STARK COUNTY, Ohio -- They say time fades most memories, but not all. The harrowing events that unfolded the week of July 30, 1945 are forever burned into the memories of the men that survived.
“Whenever I see something on TV about sharks, or a ship it bothers me for a couple days,” said Albert Morris, 87, “Then I got to get it out of my mind you know.”
The Akron area World War II veteran is one of two Northeast Ohio who survived five days in shark infested waters after the worst naval disaster in U.S. history: the sinking of the U.S.S. Indianapolis (CA35).
Jim Jarvis of Uniontown was also on board when the ships S.O.S. calls went unanswered.
“You just think somebody’s gonna see ya,” said Jim Jarvis, 90, “You think a big ship like that somebody‘s gonna be looking for you. That’s what we all thought, but actually they weren’t.”
Nearly 1,200 sailors were on board the powerful Indianapolis, flagship of the 5th Fleet, when she departed San Francisco on July 16, 1945.
Unbeknownst to the crew the ship was carrying a top secret cargo: the worlds’ first atomic bomb, which would be delivered to Tinian Island, loaded on to the Enola Gay airplane and dropped on Hiroshima.
Albert Morris said, “We didn’t know what it was.”
“We’d walk around on the box or jump down off it,” said Jim Jarvis.
The Indianapolis broke all ocean surface speed records, covering some 5,000 miles when she arrived in Tinian on July 26th.
The plan was to stop for supplies in Guam and then continue on to join the rest of the fleet in the Philippines.
Cpt. Charles McVay asked for an escort ship since there had been recent submarine attacks in the area but was denied the escort.
“So we were all by ourselves,” said Morris.
Just after midnight July 30th 1945 Jim Jarvis, an airplane mechanic, was sound asleep in the hanger while Albert Morris, a Gunner’s Mate 3rd Class PO was just starting watch duty, when two torpedoes struck the ship.
“We never did hear an abandon ship order,” said Jarvis.
The Indianapolis sank in just two minutes taking about 300 men with her to a watery grave.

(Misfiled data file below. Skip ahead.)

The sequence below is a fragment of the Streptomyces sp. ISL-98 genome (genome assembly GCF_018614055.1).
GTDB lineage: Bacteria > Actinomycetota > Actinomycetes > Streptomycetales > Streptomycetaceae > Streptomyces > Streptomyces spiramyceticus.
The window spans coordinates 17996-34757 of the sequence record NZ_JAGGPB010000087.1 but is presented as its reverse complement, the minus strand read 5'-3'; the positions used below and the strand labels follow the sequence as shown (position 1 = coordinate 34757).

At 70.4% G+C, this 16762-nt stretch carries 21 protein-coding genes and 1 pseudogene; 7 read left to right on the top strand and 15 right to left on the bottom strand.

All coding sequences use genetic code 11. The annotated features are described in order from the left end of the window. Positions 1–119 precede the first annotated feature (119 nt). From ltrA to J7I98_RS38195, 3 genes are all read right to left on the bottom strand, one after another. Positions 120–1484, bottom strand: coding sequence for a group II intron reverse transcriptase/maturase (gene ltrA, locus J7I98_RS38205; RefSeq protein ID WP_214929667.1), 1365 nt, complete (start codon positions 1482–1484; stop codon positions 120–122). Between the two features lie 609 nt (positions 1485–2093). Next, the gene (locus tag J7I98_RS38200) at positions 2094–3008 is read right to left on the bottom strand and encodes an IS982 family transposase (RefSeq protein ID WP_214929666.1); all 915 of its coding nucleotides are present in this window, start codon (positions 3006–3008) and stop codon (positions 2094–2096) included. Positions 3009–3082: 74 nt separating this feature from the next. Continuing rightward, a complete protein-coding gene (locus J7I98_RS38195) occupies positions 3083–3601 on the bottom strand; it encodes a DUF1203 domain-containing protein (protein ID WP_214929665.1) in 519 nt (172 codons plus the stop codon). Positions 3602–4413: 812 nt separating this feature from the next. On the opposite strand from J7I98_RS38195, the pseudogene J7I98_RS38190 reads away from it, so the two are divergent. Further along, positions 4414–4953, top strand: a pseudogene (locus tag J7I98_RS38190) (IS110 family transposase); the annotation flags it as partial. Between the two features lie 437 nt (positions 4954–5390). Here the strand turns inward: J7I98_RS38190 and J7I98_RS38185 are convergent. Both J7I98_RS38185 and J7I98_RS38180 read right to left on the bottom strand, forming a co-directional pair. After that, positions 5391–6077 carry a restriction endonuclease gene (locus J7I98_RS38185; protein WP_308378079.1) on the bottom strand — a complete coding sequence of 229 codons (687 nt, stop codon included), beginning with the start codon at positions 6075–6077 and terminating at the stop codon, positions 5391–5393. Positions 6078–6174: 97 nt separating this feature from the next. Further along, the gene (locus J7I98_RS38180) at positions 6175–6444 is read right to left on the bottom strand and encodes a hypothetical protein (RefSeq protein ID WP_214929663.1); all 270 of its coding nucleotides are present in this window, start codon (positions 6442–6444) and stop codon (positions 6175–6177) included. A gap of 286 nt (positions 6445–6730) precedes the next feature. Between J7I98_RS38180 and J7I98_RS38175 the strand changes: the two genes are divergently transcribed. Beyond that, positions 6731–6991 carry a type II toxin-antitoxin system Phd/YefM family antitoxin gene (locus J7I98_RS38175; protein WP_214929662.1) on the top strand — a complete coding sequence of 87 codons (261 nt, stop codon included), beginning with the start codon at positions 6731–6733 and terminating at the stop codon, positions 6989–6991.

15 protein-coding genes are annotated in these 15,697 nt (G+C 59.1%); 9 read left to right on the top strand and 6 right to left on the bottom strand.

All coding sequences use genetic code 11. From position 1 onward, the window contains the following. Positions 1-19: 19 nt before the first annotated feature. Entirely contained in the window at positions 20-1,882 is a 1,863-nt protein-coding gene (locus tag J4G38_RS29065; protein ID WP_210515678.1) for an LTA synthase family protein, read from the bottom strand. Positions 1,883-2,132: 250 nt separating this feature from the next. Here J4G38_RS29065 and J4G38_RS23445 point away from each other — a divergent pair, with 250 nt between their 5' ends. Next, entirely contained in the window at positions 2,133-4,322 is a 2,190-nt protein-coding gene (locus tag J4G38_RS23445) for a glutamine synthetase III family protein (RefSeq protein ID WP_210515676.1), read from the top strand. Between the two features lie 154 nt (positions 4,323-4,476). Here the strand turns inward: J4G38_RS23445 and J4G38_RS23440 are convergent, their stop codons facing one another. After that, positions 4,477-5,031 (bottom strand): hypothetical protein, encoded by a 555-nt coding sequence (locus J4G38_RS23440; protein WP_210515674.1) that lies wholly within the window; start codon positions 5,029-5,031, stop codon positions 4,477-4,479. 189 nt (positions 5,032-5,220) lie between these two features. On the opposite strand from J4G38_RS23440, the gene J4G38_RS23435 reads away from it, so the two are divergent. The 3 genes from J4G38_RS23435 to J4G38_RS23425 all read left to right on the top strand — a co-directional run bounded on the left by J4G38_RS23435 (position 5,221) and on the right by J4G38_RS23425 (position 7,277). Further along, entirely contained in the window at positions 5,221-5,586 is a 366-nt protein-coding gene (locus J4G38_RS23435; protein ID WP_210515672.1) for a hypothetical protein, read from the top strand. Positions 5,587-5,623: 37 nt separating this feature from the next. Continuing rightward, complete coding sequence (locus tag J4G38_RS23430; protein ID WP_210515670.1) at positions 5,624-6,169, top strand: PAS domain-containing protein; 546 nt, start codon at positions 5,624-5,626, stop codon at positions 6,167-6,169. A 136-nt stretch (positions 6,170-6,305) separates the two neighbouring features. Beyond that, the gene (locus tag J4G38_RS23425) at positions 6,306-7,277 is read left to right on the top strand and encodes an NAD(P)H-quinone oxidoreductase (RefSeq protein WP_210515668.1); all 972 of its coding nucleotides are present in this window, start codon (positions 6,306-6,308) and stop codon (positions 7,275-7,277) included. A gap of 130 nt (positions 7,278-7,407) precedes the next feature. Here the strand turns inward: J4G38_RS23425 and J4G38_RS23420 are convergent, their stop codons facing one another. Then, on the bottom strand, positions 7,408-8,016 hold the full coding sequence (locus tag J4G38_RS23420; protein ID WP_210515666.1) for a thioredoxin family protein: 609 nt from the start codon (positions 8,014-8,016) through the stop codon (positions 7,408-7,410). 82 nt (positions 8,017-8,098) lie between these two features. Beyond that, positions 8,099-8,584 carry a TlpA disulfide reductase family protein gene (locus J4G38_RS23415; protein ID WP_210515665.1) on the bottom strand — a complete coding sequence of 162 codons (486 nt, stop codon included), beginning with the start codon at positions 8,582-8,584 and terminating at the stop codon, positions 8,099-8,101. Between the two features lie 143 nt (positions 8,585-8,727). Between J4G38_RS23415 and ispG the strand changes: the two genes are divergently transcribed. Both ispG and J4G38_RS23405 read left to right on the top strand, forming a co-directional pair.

Albert, who had just turned 20 two days before the ship went down, can still vividly remember the men screaming from inside, “But there was no way to get to them.”
The 900 men who survived the initial attack were now in the ocean.
“We figured they’d get us right quick,” said Morris.
But the initial S.O.S. calls were discounted as a Japanese trick and ignored.
Also, the mission was so secretive many sailors believe no one in the Navy was watching for it and they simply lost track of it.
The men were on their own, no food, no fresh water and surrounded by sharks.
At first the sharks only went after those already deceased but soon they began preying upon all of the sailors.
“You could see the fins coming,” said Morris, “Everybody would holler shark and scream and kick the water…kind of scare them away. Sometimes it helped sometimes it didn’t.”
The men formed groups, but still were dying at a rate of about four per hour from shark attacks, hypothermia, drowning and dehydration.
Men who broke down and drank the salt water became delirious and started having hallucinations.
“They started to lose it,” said Jarvis.
One of Jim’s buddies thought he could swim over 300 miles to safety.
Jim tried to talk him out of it but the friend swam away.
“I saw his head on top of a wave and that’s the last time I saw him,” said Jarvis.
Albert also lost friends and says they wondered who would be next.
But then after nearly five days in the ocean, a pilot named Lt. Chuck Gwinn was on a routine submarine patrol when he noticed the large oil slick left behind by the sinking ship. He radioed for help and three hours later a Catalina PB-Y arrived and dropped life rafts and supplies for the men.
The PB-Y’s pilot also disobeyed orders and despite being in enemy territory he turned on his lights so the men could see it.
“I think it was a good thing he did,” said Jarvis, “He wanted to give us hope and it did. It really helped us to know something was coming for you.”
Nine hundred men went into the water and only 321 were rescued, four of whom died soon after at the field hospital. Only 317 sailors survived. When asked how they made it, Albert’s eyes welled with tears and he couldn’t speak, but he brought his hands together as if in prayer.
While at the hospital they learned the war had ended during the days they were lost at sea.
However it was all bittersweet. Although they delivered the bomb which helped end the war it seemed no one knew or supported them.
The men say the Navy was so embarrassed by the incident that they blamed the ships’ Captain Charles McVay, and they released very little information in news reports.
Years later McVay was eventually exonerated, and the sailors were all honored with purple hearts and other medals.
Jim is thankful, but he’s also pretty fond of a special t-shirt his granddaughter made for him which says, “Indianapolis Swim Team.”
“I think it’s important that you don’t take things too seriously,” said Jarvis.
Both men worked hard, got married and raised families in Northeast Ohio. And they say they made sure they earned their lives.
“I can’t complain,” said Jarvis, “I don’t know anything I’d have done different really.”
Albert Morris added with tear filled eyes, “It’s beautiful. Beautiful.” And then she shrugged his shoulders wiped the tears and joked,”Oh what the hell.”
[Note: Some accounts say only 316 men survived but that was due to an error in the Navy records. A veteran’s group of the USS Indianapolis survivor’s list 317 survivors]